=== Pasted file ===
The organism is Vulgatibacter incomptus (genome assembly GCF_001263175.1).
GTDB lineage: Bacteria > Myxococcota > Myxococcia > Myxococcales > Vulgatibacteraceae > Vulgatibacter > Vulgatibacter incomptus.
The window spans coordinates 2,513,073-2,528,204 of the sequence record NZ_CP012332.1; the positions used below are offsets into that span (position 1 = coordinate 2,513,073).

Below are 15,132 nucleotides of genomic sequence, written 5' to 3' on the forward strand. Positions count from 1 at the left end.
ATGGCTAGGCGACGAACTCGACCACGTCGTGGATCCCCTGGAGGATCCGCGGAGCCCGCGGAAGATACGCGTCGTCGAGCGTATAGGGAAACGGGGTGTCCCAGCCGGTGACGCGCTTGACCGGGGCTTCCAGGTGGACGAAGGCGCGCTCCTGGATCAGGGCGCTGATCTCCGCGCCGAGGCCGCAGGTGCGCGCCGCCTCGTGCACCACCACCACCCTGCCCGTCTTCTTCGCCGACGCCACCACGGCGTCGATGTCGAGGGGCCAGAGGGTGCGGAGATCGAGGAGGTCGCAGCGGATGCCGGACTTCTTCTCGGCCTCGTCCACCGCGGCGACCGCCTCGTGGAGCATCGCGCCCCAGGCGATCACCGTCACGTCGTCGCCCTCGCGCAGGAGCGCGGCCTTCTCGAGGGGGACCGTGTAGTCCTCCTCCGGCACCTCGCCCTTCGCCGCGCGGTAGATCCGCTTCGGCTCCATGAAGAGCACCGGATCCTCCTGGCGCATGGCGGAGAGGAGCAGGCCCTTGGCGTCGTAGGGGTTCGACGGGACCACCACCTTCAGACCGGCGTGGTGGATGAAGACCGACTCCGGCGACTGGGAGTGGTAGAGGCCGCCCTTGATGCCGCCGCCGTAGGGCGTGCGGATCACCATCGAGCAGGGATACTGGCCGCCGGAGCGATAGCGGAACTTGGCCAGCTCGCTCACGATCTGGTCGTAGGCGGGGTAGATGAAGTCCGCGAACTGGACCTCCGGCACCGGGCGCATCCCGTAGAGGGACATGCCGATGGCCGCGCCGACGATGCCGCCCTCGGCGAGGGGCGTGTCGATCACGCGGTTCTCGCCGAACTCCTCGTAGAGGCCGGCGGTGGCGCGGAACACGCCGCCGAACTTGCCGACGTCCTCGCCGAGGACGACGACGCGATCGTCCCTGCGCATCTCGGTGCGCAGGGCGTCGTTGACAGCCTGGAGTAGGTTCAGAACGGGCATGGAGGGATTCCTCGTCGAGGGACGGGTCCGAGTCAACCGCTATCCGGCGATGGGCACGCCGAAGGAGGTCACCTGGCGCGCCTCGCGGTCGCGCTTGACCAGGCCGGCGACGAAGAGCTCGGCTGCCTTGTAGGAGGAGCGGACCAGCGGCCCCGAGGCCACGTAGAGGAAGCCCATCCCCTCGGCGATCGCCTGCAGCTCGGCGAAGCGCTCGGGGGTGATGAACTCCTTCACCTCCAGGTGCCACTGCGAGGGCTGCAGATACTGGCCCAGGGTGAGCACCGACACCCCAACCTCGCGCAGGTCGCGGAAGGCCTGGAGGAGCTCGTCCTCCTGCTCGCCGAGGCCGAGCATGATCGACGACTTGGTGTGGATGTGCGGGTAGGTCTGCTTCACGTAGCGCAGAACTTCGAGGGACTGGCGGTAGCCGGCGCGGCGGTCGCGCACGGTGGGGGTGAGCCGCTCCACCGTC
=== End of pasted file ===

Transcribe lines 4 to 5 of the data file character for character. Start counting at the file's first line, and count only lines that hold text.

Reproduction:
Below are 15,132 nucleotides of genomic sequence, written 5' to 3' on the forward strand. Positions count from 1 at the left end.
ATGGCTAGGCGACGAACTCGACCACGTCGTGGATCCCCTGGAGGATCCGCGGAGCCCGCGGAAGATACGCGTCGTCGAGCGTATAGGGAAACGGGGTGTCCCAGCCGGTGACGCGCTTGACCGGGGCTTCCAGGTGGACGAAGGCGCGCTCCTGGATCAGGGCGCTGATCTCCGCGCCGAGGCCGCAGGTGCGCGCCGCCTCGTGCACCACCACCACCCTGCCCGTCTTCTTCGCCGACGCCACCACGGCGTCGATGTCGAGGGGCCAGAGGGTGCGGAGATCGAGGAGGTCGCAGCGGATGCCGGACTTCTTCTCGGCCTCGTCCACCGCGGCGACCGCCTCGTGGAGCATCGCGCCCCAGGCGATCACCGTCACGTCGTCGCCCTCGCGCAGGAGCGCGGCCTTCTCGAGGGGGACCGTGTAGTCCTCCTCCGGCACCTCGCCCTTCGCCGCGCGGTAGATCCGCTTCGGCTCCATGAAGAGCACCGGATCCTCCTGGCGCATGGCGGAGAGGAGCAGGCCCTTGGCGTCGTAGGGGTTCGACGGGACCACCACCTTCAGACCGGCGTGGTGGATGAAGACCGACTCCGGCGACTGGGAGTGGTAGAGGCCGCCCTTGATGCCGCCGCCGTAGGGCGTGCGGATCACCATCGAGCAGGGATACTGGCCGCCGGAGCGATAGCGGAACTTGGCCAGCTCGCTCACGATCTGGTCGTAGGCGGGGTAGATGAAGTCCGCGAACTGGACCTCCGGCACCGGGCGCATCCCGTAGAGGGACATGCCGATGGCCGCGCCGACGATGCCGCCCTCGGCGAGGGGCGTGTCGATCACGCGGTTCTCGCCGAACTCCTCGTAGAGGCCGGCGGTGGCGCGGAACACGCCGCCGAACTTGCCGACGTCCTCGCCGAGGACGACGACGCGATCGTCCCTGCGCATCTCGGTGCGCAGGGCGTCGTTGACAGCCTGGAGTAGGTTCAGAACGGGCATGGAGGGATTCCTCGTCGAGGGACGGGTCCGAGTCAACCGCTATCCGGCGATGGGCACGCCGAAGGAGGTCACCTGGCGCGCCTCGCGGTCGCGCTTGACCAGGCCGGCGACGAAGAGCTCGGCTGCCTTGTAGGAGGAGCGGACCAGCGGCCCCGAGGCCACGTAGAGGAAGCCCATCCCCTCGGCGATCGCCTGCAGCTCGGCGAAGCGCTCGGGGGTGATGAACTCCTTCACCTCCAGGTGCCACTGCGAGGGCTGCAGATACTGGCCCAGGGTGAGCACCGACACCCCAACCTCGCGCAGGTCGCGGAAGGCCTGGAGGAGCTCGTCCTCCTGCTCGCCGAGGCCGAGCATGATCGACGACTTGGTGTGGATGTGCGGGTAGGTCTGCTTCACGTAGCGCAGAACTTCGAGGGACTGGCGGTAGCCGGCGCGGCGGTCGCGCACGGTGGGGGTGAGCCGCTCCACCGTC